Thank You. I don’t have a choice either… I have to get out of bed too. Some days it’s a blessing… other days I just want to crawl back in and pull the covers up. You are brave.

  4. charlotteotter July 7, 2007 at 3:04 pm #

    I think you are immensely brave. I understand also that feeling of just having to get out of bed and live. I once read somewhere that getting out of bed to feed the children when things are falling apart is a spiritual act. I try to remember that on my bleak days.

  5. bon July 7, 2007 at 8:10 pm #

    ditto to all of the above. that IS courage in my books, the very mundanity of just keeping going, doing what you have to. anyone can be courageous in high drama…but getting out of bed when you must, and checking yourself in when you need to, no matter how inconvenient or how frightening…that’s facing reality. which takes a lot of bravery.

  6. Jennifer July 7, 2007 at 9:27 pm #

    Yer weird. A person who cannot do what needs to be done is the coward.

    I remember reading interviews done on heros of WWII and none of them considered themselves as heros, just as people who did what needed to be done.

    You did what needed to be done.

  7. alimum July 8, 2007 at 1:19 am #

    It takes a lot of courage to take the steps you need to get help. You did what you had to do to live, even though death seemed so much easier, so much simpler, so much less painful than continuing to live. You are so brave, and like every person who shows real bravery, you tell yourself that you just did what needed to be done.

  8. karriew July 8, 2007 at 8:39 am #

    Yeah, I never quite understand the not being “able” to get out of bed. I understand feeling that way, but when it is no longer all about you, there really is not a choice. You do what you have to do, and I think doing what must get done probably helps some of us from sinking even further.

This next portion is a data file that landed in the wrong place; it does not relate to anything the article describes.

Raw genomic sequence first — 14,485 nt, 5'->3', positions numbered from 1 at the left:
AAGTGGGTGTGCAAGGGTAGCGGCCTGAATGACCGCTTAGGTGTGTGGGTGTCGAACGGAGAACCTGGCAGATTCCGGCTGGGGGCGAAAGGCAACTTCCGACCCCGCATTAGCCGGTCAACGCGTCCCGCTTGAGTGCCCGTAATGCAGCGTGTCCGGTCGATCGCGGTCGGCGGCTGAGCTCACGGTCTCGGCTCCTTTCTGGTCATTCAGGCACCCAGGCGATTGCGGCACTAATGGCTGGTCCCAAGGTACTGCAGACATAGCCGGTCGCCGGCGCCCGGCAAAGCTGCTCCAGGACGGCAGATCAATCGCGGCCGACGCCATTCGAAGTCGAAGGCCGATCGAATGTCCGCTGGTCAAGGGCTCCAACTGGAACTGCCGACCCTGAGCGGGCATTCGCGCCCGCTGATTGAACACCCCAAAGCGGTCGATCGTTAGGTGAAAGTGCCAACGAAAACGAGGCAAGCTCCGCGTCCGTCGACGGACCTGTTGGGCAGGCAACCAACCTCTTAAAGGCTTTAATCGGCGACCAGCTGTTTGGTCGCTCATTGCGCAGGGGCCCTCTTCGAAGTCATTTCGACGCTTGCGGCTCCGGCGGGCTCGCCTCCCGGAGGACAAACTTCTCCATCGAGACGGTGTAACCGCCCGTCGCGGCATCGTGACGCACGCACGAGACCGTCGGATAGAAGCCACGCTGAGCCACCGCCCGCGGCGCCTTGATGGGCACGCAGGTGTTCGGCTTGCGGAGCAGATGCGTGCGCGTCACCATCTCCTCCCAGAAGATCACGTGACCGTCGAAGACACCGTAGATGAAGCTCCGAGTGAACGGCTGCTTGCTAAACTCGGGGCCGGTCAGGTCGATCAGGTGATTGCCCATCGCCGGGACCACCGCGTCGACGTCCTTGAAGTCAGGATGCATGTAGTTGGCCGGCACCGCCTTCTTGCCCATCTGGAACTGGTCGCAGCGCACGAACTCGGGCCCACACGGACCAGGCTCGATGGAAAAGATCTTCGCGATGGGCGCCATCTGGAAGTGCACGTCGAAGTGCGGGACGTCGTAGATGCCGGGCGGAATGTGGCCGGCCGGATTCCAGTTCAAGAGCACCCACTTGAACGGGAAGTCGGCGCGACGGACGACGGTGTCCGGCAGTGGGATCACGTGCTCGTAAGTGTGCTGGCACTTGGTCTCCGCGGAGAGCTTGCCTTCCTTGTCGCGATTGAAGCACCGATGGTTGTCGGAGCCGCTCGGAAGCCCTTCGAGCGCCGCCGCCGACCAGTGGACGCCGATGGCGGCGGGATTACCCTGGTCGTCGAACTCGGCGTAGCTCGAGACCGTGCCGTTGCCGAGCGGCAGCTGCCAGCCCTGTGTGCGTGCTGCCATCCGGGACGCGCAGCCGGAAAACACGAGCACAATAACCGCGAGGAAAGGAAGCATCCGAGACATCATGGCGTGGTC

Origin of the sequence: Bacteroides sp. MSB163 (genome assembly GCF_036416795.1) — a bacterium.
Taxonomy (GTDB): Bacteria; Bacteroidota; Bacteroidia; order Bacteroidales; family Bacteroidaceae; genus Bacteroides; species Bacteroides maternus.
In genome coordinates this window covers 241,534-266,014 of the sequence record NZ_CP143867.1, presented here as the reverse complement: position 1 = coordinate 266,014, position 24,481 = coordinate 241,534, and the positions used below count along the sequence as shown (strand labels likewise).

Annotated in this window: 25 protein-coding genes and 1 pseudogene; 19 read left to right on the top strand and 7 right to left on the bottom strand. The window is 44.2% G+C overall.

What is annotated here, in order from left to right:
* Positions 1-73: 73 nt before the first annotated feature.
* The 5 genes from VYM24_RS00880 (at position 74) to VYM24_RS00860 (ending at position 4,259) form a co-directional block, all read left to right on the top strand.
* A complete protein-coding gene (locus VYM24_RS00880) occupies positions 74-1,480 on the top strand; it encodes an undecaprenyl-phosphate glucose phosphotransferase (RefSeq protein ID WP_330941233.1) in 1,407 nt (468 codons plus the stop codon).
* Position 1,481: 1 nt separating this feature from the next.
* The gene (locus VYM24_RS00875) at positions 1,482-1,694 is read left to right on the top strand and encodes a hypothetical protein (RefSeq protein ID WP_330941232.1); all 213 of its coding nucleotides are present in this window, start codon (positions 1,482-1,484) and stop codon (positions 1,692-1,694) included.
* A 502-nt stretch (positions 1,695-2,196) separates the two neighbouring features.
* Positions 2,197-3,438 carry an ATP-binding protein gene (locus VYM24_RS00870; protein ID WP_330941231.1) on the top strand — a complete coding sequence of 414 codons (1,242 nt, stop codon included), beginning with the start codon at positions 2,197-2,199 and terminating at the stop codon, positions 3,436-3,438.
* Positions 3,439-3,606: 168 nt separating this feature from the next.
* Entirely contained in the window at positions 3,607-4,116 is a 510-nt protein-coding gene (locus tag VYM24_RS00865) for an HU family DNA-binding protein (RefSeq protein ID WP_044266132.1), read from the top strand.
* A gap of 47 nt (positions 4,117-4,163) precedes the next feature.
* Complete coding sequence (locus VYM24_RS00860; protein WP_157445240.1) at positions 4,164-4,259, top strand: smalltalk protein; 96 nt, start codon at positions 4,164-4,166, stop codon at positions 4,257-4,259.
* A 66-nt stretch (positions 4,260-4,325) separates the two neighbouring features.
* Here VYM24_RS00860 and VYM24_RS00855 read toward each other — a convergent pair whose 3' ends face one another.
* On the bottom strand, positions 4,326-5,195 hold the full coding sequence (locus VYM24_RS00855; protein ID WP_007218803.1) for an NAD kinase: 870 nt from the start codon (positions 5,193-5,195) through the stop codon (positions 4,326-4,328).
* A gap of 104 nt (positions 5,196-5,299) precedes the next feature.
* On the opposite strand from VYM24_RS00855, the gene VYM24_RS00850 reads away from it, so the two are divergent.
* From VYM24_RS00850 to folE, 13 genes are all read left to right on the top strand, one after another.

9. landismom July 8, 2007 at 10:35 am #

    It is hard, very hard, to admit that you need help. I think you’re doing the courageous thing, myself.

  10. jkdufair July 8, 2007 at 11:12 pm #

    Thor – I have gotten a lot of “brave” and “courageous” compliments over the past year. I never understood them either. You just put one foot in front of the other. Like you, I have to get up. I have no choice. I’m it for my kids.

    “And something has changed in me now, a peace has come over parts of me, a calm gentle space where it’s warm and full of lavender.”

    Best words I’ve ever read on this blog. And that’s saying a lot. Joy in spite of everything. Perhaps that’s courage. I don’t know.

  11. Sara July 14, 2007 at 7:19 pm #

    thanks so much for writing this

    i needed to read it

    i know what you mean, when hospitalized before i always harshly judge myself

    maybe im not “as sick” (not that i want to be sicker) than my diagnosis suggests because of the other woment here, who talk of not being able to get out of bed

    i have a 2 year old and a 5 year old…i dont remember the last time i was able to not get out of bed

    you writing helped, i always felt like those women were so strong and i ended up in the hospital over measely mania, suicidal thoughts, and because im just not able to put on my mommy skin any longer and move on

    your right, when you cant, not get out of bed, its strength that gets us through

  12. thordora July 15, 2007 at 7:08 am #

    Thanks Sara. I felt horrible sitting there judging them, but on the other hand I thought, should they push themselves harder? are they really too sick to even do that little?

    It’s easier for me to look out than in. I have trouble acknowledging my weakness, which is likely just as much of a problem.